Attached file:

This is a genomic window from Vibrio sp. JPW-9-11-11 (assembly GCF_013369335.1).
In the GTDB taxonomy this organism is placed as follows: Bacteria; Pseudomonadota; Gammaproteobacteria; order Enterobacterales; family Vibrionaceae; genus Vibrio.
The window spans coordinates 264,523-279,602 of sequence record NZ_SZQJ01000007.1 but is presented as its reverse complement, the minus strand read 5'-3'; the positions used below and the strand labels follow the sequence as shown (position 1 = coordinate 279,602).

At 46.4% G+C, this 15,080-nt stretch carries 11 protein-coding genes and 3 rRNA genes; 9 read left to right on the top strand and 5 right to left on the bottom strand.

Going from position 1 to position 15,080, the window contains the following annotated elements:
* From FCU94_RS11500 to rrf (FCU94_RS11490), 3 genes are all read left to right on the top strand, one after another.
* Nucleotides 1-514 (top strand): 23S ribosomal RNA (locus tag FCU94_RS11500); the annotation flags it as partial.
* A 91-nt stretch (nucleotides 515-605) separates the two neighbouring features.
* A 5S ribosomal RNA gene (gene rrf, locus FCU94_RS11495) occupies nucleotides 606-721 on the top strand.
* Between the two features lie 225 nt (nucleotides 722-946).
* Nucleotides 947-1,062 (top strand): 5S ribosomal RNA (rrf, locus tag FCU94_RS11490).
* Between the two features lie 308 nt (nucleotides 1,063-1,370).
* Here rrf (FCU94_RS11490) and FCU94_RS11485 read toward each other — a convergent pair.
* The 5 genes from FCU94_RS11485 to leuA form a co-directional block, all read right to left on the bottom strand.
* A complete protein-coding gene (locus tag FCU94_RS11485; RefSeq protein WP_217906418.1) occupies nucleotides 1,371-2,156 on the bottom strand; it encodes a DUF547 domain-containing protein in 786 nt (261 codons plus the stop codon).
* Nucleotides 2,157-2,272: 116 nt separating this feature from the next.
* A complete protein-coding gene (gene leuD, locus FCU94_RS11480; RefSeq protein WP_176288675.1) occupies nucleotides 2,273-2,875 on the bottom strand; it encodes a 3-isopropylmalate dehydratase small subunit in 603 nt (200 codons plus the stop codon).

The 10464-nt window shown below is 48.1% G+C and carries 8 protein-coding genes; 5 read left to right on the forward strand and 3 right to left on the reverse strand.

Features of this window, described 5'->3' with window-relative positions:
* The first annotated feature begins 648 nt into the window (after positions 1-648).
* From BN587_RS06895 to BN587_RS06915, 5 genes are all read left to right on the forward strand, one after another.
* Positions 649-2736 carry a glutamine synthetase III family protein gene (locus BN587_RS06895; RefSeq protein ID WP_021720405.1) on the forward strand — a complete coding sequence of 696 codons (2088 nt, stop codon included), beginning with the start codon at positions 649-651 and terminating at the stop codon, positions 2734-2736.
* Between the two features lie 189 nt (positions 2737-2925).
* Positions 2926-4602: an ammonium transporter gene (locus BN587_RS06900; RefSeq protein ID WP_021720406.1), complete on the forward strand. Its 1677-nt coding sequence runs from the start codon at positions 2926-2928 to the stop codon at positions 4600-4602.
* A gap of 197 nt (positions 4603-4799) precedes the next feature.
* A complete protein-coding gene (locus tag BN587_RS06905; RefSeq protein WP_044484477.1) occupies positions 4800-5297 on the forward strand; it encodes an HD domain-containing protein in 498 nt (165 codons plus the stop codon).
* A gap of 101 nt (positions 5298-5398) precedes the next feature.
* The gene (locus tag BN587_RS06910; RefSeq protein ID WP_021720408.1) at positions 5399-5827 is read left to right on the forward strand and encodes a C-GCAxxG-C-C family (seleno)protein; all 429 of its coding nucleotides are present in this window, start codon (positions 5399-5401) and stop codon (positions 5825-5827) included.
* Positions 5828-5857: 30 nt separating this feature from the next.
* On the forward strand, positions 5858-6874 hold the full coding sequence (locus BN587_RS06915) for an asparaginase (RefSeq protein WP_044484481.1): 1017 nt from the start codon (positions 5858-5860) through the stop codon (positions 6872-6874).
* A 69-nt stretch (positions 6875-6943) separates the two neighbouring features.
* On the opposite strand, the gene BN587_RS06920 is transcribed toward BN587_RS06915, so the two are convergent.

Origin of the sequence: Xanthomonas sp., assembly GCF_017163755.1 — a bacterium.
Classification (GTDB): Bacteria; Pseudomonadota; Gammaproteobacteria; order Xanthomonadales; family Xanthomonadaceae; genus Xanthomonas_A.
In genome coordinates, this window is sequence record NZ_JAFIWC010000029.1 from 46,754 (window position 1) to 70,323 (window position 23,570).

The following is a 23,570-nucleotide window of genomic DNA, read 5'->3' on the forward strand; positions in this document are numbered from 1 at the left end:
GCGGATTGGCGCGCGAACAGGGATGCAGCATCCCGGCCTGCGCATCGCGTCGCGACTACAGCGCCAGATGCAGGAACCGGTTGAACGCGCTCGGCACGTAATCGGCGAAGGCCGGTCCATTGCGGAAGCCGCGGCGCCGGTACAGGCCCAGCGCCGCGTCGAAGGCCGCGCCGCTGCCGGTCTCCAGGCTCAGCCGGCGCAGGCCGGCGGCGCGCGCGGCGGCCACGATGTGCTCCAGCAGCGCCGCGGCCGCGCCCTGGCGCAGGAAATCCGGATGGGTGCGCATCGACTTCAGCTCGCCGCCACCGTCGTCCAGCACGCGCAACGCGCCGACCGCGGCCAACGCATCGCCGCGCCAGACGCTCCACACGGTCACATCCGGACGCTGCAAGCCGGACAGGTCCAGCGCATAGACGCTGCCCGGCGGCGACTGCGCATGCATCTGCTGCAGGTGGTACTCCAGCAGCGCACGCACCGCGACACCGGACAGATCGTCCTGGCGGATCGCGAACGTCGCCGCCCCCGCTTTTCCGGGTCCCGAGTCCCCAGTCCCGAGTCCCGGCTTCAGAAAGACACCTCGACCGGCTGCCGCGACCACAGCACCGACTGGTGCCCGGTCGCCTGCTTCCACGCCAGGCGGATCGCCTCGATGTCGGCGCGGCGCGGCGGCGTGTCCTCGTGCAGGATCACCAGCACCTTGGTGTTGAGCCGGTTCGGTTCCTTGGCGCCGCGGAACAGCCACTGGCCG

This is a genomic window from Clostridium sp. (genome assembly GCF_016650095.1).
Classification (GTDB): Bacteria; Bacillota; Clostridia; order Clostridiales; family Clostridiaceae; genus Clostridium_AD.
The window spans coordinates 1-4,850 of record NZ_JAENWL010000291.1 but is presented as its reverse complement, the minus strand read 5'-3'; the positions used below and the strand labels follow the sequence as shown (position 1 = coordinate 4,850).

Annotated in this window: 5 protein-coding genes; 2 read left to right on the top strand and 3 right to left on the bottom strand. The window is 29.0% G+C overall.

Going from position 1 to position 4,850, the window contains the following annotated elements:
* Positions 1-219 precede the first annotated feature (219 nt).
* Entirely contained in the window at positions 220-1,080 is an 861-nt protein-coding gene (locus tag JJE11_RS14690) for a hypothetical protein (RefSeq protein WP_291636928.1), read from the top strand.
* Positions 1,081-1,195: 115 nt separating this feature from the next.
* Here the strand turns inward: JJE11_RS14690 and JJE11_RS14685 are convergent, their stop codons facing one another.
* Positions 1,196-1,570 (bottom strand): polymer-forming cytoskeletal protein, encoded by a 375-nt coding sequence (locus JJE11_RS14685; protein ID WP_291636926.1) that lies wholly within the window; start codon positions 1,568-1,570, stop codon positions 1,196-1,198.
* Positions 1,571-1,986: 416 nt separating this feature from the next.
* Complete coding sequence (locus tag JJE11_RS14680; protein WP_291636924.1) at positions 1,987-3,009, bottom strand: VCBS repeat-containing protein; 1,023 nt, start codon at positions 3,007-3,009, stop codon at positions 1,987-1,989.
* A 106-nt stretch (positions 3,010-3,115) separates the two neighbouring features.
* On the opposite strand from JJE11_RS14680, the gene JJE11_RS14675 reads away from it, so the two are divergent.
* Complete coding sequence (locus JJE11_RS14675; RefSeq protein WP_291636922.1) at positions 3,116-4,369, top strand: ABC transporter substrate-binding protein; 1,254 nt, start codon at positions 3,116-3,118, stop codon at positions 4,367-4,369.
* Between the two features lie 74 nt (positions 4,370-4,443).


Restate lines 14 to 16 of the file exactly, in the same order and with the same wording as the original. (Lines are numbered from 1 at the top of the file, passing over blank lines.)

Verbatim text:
* The 5 genes from FCU94_RS11485 to leuA form a co-directional block, all read right to left on the bottom strand.
* A complete protein-coding gene (locus tag FCU94_RS11485; RefSeq protein WP_217906418.1) occupies nucleotides 1,371-2,156 on the bottom strand; it encodes a DUF547 domain-containing protein in 786 nt (261 codons plus the stop codon).
* Nucleotides 2,157-2,272: 116 nt separating this feature from the next.